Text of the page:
Across the African continent the populations of both species of African elephants – forest and savanna – have been declining due to habitat loss, poaching and human-wildlife conflict.
Forest elephants are listed by the International Union for Conservation of Nature as “Critically Endangered” – a category for species that have declined over 80% within three generations. And it has listed savanna elephants as “Endangered” – indicating a decline of over 50% within three generations.
But there remains some areas where there is both high quality habitat and stable elephant populations. These include Gabon, the northern Republic of Congo, northern Botswana, northern Tanzania and northern Kenya.
Gabon holds roughly half of all forest elephants, which occur across almost the entire country’s area (about 250,000km2). It is the principal stronghold of a species that once numbered in the millions.
Securing this stronghold is vitally important to the species’ future. Given the slow rate of forest elephant reproduction recruitment species recovery in more depleted areas will be slow.
To ensure good decision-making for wildlife conservation, it’s important to know how many elephants there are. Researchers, practitioners and policy-makers all need data they can trust when designing new protected areas, managing existing ones, and creating national and international conservation laws and strategies.
We set out to answer the question: How many forest elephants are in Gabon right now?
Elephant surveys within Gabon since 2004 have covered just under a quarter of the nation’s elephant habitat, but over the last decade (since 2011) only 14% of the habitat has been surveyed.
Thanks to a collaborative approach between the Wildlife Conservation Society, the Gabonese National Parks Agency and Vulcan Inc (a philanthropic foundation), we were able to plan and implement our nationwide, systematic population survey of forest elephants in Gabon using DNA from fresh elephant dung.
This was the first national DNA-based assessment of any free-ranging large mammal in Africa.
Our first aim was to collect as many dung samples as possible. We then assigned each dungpile to an individual elephant using DNA analysis.
Our survey covered 18 plots, each at about 2,000km2 in size, which were spaced across the entire country. We looked for fresh elephant dung within each of sites, walking for about three weeks per site – a total of almost 8,300 km, a distance which is the equivalent of Canada to Gabon!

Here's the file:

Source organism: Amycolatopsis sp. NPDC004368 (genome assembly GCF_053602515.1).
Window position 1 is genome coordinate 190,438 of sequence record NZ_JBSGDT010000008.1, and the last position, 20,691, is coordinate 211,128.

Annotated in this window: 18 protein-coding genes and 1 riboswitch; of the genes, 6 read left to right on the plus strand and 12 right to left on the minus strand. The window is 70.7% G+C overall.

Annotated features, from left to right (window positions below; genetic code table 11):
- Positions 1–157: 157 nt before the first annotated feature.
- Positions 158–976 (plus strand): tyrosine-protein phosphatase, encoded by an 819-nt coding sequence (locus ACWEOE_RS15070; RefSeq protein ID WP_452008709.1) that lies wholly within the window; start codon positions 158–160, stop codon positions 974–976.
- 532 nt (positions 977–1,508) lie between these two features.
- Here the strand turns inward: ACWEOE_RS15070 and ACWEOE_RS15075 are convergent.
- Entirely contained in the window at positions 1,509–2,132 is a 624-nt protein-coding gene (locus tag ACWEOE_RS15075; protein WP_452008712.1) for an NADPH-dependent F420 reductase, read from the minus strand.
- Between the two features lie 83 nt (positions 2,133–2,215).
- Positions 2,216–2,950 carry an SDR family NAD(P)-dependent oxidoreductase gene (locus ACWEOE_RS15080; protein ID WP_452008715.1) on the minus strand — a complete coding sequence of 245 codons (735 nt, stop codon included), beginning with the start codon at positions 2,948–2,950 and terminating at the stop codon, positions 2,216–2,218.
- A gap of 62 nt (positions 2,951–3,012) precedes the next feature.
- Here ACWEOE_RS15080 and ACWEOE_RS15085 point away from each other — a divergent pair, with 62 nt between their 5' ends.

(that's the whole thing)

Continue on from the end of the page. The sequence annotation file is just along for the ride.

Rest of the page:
We collected samples from just over 4,000 fresh dungpiles, which after DNA analysis, were found to have been deposited by almost 1,760 individuals (of which almost 70% were from females).
Our results estimated that there are 95,110 forest elephants in Gabon. Our population estimation method depends on a proportion of individual elephants being “captured” more than once, a method formally known as spatially explicit capture-recapture. We also estimated that they lived at an average population density of 0.38 per km2, or roughly one elephant per square mile.
Elephant densities were highest in relatively flat areas with a high proportion of reasonably intact lowland tropical forests. They were not found in high densities near the national border.
Interestingly, human presence and activity did not appear to be strong predictors of elephant density. By contrast, elsewhere in Central Africa elephants avoid roads, villages, and populated areas. This is probably because Gabon has lower levels of elephant poaching than other countries. Gabon also has one of the lowest human population densities in Africa and over 90% of the population live in towns and cities. In the very lightly populated rural regions, there may be roughly one elephant for every twenty inhabitants.
As key species in their ecosystem, forest elephants provide unique ecological services related to seed dispersal, trampling and nutrient cycling. This is why they are called “ecosystem engineers” and “mega-gardeners”.
More recent work has shown the link between elephants and carbon sequestration. This is because tree species whose seeds are dispersed by elephants tend to be much larger, with higher wood density and higher carbon content than tree species dispersed by other methods, such as by monkeys or the wind.
Unfortunately, despite their importance, there have been increasing reports of human-elephant conflict (crop-raiding) in some areas. This has become a highly charged political issue, as farmers blame their crop damage on elephant protection, which undermines conservation efforts.
Having acknowledged the updated forest elephant estimates provided in our study, the Gabonese government initiated a series of national meetings in December 2021. The aim was to outline a national strategy plan that addresses the concerns of the local communities affected by elephants.
This is a welcome step forward. Our study provides a useful baseline with which to regularly monitor Gabon’s ambitious environmental and development policy goals.
Alice Laguardia was the lead author of this research study.